HOPE scholarship discriminates against non-traditional students

The HOPE Scholarship targets and discriminates against non-traditional students.

Unfortunately, students who have graduated from high school, completed home studies or acquired a GED seven years or more prior to attending college are not eligible for the scholarship.

How will this affect a young mother or father who stayed at home with her or his child during the child’s first years?

What does it mean for a person who decided to put off matriculation until he or she spent some time in the work force or even a former student who wasn’t prepared for the college experience the first go-around, and wants to give it another try?

It spells hardship for these students and the University System of Georgia (USG) as non-traditional students comprise 12.5 percent of the collegiate population and 20 percent of GHC’s students.

I have always admired what Henry David Thoreau once said. “If a man does not keep pace with his companions, perhaps it is because he hears a different drummer.”

Life can alter the beat of this metaphorical drum line and delay the process of seeking an education.

Many of these students have a greater appreciation for the value of aspiring towards reaching the goal of earning a degree.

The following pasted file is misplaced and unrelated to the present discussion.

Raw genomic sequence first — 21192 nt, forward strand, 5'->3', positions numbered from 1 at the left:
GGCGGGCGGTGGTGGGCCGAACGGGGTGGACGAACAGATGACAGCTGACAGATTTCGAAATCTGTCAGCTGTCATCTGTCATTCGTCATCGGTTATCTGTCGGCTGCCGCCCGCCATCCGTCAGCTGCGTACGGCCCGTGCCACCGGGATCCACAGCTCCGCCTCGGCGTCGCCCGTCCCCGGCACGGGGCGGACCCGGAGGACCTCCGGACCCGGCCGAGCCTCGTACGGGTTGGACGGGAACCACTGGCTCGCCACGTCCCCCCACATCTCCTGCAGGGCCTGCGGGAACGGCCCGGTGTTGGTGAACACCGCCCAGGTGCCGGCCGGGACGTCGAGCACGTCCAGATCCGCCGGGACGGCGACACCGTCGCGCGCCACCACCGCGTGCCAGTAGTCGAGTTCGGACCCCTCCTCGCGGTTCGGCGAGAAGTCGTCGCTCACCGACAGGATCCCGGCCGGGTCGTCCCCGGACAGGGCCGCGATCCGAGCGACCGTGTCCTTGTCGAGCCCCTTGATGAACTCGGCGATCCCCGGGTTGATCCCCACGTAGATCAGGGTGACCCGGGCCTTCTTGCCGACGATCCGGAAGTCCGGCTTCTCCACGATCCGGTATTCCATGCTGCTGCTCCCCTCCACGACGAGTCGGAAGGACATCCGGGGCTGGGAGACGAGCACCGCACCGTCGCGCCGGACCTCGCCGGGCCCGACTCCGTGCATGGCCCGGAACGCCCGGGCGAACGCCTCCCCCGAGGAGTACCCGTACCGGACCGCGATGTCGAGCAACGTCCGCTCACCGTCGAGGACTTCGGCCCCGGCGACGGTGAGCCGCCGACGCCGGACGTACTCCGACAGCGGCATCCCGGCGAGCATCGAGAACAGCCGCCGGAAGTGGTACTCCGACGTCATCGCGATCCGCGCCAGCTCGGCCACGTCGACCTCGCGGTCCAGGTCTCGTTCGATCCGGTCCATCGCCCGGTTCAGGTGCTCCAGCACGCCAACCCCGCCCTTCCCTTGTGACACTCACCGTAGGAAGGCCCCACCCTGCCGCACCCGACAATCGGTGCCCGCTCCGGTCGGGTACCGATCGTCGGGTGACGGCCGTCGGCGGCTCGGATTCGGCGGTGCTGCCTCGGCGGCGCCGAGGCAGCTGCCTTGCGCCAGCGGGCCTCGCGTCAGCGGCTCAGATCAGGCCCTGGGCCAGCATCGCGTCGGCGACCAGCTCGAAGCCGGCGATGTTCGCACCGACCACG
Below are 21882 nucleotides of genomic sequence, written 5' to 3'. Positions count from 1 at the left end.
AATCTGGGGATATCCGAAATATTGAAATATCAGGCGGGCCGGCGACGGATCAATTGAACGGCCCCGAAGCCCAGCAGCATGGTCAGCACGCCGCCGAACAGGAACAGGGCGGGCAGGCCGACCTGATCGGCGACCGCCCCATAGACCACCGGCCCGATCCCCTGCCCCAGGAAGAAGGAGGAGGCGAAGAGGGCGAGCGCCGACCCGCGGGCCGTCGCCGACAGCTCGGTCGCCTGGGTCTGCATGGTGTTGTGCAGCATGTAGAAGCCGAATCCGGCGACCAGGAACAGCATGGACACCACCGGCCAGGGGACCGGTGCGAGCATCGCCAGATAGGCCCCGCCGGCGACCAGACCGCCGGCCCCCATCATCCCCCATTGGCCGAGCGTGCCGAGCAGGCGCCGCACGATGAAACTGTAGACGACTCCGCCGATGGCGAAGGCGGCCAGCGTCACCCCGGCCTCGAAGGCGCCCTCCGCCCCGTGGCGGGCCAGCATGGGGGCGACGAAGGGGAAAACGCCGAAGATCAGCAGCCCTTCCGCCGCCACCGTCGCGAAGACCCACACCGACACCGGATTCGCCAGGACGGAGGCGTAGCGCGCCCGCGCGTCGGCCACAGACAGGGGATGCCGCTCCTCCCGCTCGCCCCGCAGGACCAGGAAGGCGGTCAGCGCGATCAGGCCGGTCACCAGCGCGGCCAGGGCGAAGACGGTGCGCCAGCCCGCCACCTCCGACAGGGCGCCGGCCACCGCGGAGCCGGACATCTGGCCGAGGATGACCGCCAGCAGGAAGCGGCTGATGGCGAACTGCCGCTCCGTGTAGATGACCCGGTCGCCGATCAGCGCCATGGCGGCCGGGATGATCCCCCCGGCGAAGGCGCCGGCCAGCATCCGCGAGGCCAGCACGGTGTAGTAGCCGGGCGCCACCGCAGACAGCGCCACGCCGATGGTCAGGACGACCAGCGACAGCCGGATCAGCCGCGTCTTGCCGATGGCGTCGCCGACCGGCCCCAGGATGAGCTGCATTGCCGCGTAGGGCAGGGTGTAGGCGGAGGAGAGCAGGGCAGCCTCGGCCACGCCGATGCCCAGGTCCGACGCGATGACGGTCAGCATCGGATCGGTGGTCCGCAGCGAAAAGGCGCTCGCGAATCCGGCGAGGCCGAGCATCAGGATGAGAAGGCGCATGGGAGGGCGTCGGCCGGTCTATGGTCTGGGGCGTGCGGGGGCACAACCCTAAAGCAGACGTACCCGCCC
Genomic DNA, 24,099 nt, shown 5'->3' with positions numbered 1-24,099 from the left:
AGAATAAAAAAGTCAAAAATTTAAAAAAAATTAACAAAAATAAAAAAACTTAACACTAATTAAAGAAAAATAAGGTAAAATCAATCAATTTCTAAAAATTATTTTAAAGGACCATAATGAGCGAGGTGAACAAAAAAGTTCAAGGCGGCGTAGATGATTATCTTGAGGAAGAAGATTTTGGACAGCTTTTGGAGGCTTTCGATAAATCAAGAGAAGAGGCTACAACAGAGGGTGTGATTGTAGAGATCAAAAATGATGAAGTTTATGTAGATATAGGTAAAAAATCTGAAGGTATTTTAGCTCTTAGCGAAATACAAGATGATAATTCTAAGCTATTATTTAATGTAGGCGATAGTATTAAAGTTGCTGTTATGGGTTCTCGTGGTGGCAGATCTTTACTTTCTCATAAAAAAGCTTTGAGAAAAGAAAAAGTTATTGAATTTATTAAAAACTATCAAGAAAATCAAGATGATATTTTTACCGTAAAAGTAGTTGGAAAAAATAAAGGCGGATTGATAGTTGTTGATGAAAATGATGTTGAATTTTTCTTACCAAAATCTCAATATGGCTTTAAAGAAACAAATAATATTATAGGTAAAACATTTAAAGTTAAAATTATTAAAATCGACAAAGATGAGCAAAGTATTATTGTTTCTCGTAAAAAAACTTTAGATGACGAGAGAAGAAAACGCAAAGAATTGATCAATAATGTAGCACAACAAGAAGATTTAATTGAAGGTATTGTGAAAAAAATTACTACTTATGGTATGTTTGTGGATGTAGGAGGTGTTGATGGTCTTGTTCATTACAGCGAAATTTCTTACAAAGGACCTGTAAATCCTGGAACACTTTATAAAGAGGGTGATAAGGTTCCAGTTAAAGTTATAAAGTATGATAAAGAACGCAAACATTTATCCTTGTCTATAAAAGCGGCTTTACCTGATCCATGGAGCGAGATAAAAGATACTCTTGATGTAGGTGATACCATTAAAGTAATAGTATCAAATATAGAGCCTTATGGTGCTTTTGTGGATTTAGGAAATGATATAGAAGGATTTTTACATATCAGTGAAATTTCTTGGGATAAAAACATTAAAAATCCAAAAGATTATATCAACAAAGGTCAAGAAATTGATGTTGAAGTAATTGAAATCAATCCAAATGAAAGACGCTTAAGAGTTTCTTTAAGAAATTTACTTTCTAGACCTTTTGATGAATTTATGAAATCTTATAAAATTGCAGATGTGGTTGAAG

The college campus becomes much more than simply a social forum to many of these students, and instead a place for students to better themselves in a way that can’t help but change lives.

This could be an opportunity in the field that will earn students a living or simply renew a sense of pride that could be all but lost and forgotten in their hearts and minds.

Since the cuts have been made the state has slashed the HOPE award total by 40 percent. During this school year, the scholarship money awarded has shrunk an additional $80 million.

This could indicate a lack of emphasis on the importance of higher education in the state of Georgia which results in smaller attendance turnout.

But there certainly is not an absence of desire on the part of students of an ilk and demographic that differs from the majority to become what they want to be.

Should one stop to take a look around one would find many of these students in positions of leadership in many facets of clubs and other college organizations.

Instead of punishing non-traditional students for their proverbial late blooming ways, we should reward them for having the persistence and gall to challenge the conventional.

We should remember the words of Thoreau that pertains to those struggling to attune, as he concluded, “Let him step to the music which he hears, however measured or far away.”